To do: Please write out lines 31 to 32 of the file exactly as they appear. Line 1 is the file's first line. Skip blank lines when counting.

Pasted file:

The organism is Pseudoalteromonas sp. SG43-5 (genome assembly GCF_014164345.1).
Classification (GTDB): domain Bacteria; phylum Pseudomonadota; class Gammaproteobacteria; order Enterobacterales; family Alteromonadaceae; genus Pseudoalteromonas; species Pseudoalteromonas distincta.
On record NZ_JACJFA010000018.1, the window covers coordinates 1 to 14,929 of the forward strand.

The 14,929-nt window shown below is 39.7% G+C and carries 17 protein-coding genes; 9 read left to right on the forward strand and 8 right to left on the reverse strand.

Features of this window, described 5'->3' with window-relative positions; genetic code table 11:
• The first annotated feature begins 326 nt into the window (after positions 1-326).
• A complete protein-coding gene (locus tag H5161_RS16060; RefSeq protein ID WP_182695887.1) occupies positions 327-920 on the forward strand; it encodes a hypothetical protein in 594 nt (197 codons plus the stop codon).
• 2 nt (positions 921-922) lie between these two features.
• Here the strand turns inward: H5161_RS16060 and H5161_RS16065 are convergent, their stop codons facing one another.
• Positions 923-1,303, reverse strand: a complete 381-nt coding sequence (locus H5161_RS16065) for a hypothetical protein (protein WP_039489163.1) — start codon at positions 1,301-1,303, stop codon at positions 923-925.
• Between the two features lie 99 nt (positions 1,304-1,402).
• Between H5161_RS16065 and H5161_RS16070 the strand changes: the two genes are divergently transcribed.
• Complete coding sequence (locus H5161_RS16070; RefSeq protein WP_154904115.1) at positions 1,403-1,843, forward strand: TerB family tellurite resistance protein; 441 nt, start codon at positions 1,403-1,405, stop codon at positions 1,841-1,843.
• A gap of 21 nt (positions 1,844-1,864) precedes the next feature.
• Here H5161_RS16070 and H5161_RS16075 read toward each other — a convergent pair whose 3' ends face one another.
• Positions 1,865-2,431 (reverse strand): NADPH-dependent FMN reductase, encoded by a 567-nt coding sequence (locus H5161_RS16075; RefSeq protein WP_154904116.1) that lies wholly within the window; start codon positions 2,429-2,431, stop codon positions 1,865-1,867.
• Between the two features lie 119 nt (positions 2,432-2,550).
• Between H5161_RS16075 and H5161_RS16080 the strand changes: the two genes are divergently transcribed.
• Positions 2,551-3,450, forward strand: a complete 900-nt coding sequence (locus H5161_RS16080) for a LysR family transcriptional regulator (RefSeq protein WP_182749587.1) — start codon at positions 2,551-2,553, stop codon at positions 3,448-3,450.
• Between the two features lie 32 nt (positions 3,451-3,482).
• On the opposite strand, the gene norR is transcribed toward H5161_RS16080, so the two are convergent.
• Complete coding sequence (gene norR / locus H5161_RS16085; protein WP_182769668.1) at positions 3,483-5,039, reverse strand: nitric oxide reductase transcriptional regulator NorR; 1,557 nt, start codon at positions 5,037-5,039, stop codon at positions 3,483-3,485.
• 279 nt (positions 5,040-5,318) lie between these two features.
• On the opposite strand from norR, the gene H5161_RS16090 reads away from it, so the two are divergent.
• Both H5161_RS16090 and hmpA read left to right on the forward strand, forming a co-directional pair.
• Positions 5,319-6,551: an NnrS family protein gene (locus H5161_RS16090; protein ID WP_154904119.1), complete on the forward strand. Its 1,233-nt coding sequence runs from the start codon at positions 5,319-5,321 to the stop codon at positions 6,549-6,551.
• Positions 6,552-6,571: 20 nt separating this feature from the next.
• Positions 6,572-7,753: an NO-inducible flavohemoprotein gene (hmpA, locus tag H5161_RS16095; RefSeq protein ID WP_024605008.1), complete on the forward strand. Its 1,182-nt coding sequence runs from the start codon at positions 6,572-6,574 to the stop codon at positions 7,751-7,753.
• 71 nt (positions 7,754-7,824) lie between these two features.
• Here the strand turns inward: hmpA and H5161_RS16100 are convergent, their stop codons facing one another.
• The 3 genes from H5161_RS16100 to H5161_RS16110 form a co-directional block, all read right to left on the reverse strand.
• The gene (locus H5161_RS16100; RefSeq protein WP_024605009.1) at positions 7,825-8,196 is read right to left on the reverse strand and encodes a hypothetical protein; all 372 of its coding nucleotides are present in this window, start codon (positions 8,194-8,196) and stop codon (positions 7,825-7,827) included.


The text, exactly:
• The 3 genes from H5161_RS16100 to H5161_RS16110 form a co-directional block, all read right to left on the reverse strand.
• The gene (locus H5161_RS16100; RefSeq protein WP_024605009.1) at positions 7,825-8,196 is read right to left on the reverse strand and encodes a hypothetical protein; all 372 of its coding nucleotides are present in this window, start codon (positions 8,194-8,196) and stop codon (positions 7,825-7,827) included.